Among the host of academic, athletic, and social events that took place during Homecoming weekend, Saturday marked the student presentations at the Summer Research Symposium held in the Vandervort Room.
Christine de Denus, associate professor of chemistry and organizer of the Summer Research Symposium, was proud of the students’ hard work. “The Summer Research Symposium is a long-standing tradition,” she explained, “This year 60 students did summer research projects, 18 of whom are presenting today.”
Each year, interested and motivated students apply for faculty-advised summer research projects, typically within the academic department of their major. The students who are chosen spend the summer working either one-on-one with a professor or in a small group. The projects, which help the students develop highly-coveted research skills, also help the specific faculty members expand on their scholarly interests.
The research projects presented on Saturday ranged in subject from psychology, to chemistry, to geoscience.
Psychology major Maddy August ’11 presented on the topic of “Ethnic Differences in the Association of Mood and Anxiety Disorders with Obesity.” Assistant Professor of Psychology Jamie Bodenlos was August’s faculty adviser for the project.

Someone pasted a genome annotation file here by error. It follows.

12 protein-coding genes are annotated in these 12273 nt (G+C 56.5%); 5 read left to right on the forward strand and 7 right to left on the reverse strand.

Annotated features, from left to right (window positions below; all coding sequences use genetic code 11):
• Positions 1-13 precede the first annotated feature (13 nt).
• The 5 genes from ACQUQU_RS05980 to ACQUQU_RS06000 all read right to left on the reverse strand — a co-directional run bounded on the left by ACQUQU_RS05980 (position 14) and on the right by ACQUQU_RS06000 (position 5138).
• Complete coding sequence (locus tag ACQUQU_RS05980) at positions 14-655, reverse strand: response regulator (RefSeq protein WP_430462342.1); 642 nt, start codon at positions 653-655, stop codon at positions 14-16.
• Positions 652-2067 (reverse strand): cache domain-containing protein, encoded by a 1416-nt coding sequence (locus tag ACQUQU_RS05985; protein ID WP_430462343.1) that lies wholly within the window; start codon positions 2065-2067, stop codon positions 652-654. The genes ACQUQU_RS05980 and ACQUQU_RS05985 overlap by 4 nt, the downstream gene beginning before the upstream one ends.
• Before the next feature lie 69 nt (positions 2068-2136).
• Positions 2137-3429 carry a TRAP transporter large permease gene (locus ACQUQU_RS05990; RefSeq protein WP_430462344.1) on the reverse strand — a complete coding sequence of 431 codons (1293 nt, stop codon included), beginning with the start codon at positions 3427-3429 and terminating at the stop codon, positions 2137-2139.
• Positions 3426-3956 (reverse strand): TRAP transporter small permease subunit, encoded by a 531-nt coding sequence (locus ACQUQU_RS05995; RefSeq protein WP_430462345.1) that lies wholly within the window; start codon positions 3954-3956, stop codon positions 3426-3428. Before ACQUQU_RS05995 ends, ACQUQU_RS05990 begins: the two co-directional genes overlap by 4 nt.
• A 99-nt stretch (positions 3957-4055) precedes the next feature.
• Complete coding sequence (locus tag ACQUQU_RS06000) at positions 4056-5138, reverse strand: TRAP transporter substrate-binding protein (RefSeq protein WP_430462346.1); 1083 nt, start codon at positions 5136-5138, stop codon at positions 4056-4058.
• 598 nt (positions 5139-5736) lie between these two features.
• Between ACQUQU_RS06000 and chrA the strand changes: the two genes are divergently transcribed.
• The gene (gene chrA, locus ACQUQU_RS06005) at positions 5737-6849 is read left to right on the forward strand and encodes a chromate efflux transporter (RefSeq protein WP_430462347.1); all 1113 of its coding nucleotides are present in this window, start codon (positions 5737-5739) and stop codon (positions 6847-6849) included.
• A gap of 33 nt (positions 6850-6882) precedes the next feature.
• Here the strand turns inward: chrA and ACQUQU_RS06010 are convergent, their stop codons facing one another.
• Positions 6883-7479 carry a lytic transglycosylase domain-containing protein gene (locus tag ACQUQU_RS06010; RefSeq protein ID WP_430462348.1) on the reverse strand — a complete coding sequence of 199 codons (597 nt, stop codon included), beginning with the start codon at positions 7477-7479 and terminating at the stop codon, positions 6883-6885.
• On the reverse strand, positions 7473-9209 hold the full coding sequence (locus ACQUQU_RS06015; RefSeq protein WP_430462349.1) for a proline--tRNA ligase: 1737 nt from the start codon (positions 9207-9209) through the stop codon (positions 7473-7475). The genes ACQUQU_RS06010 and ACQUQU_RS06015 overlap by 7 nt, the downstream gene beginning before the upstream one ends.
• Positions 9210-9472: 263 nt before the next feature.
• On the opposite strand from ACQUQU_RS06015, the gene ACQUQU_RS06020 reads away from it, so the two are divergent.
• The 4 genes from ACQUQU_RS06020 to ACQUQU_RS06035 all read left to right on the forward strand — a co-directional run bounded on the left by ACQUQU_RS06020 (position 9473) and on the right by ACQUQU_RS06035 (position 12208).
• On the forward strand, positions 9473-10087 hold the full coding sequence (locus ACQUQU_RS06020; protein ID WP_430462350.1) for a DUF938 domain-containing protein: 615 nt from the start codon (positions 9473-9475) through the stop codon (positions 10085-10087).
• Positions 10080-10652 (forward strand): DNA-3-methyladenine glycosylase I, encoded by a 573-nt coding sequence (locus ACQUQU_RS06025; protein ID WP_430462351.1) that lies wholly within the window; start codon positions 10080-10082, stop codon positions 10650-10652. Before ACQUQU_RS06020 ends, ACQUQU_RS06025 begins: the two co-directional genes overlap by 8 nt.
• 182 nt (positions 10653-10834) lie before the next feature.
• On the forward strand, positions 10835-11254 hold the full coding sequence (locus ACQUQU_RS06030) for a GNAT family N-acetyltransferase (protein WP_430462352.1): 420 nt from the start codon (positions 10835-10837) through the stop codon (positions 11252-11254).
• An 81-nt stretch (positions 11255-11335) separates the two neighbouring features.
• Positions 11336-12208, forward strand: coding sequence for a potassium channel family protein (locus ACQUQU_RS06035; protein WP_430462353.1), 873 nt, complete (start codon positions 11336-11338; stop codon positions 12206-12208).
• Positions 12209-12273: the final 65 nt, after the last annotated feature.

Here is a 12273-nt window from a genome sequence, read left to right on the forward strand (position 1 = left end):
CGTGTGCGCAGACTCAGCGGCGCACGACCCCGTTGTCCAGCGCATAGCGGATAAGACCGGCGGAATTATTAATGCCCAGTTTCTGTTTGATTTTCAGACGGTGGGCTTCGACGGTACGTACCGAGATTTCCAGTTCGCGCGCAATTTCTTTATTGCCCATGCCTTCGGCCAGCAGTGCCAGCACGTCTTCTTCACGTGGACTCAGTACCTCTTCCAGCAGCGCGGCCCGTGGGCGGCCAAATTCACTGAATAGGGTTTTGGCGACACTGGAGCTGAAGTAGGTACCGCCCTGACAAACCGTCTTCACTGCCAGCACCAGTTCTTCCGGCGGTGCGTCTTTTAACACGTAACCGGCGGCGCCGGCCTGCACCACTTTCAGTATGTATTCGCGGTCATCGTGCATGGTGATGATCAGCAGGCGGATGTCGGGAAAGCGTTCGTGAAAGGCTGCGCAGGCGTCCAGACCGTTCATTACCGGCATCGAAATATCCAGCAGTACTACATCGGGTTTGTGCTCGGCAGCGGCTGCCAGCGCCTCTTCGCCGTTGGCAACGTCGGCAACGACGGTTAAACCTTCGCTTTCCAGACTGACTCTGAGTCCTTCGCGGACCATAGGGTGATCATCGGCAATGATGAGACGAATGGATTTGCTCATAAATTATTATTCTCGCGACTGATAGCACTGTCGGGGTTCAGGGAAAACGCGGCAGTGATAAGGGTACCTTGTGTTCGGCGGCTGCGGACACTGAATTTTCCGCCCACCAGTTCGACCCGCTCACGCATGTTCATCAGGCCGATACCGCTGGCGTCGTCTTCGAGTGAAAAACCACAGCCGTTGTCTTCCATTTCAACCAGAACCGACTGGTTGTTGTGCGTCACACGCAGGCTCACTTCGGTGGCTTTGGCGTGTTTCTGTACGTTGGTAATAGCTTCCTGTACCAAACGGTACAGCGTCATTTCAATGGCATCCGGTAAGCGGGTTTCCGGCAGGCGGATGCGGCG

“Maddy got to see everything that goes into a psychology research project,” said Bodenlos, “even the process of making submissions to journals.” August also began drafting a NIH grant for a new study on health behavior change in first-year students. “This experience will undoubtedly help Maddy as she applies to post-graduate programs,” added Bodenlos.
Several of the students involved in the Summer Research Symposium also recently presented their research elsewhere. Wendi Bacon ’12 and Salvador Forte ’11, for example, traveled to Orlando to present their findings on the “Measurement of Heterogeneous Reaction Rates” at the Pitticon 2010 conference. At the conference Bacon and Forte, who did their research under the advising of Professor of Chemistry Walter Bowyer, had a chance to learn about the research of other students from around the nation. “It was like a petting zoo for scientists!” Bacon exclaimed as she recalled her experience at the conference.
Many of the research projects spiked the students’ interests in particular topics, opening doors for them to further their research. Laura Carver Dionne ’13, a geoscience major, spent her summer researching “Nutrient Loading from the Three Major Tributaries in the Seneca Lake Watershed” with Professor of Geoscience John Halfman. Through the experience she gained while working on the project, Dionne learned about the different career paths that a geoscience major can take. Now hooked on the topic of her research, Dionne is spending this semester continuing research with Halfman as an independent study.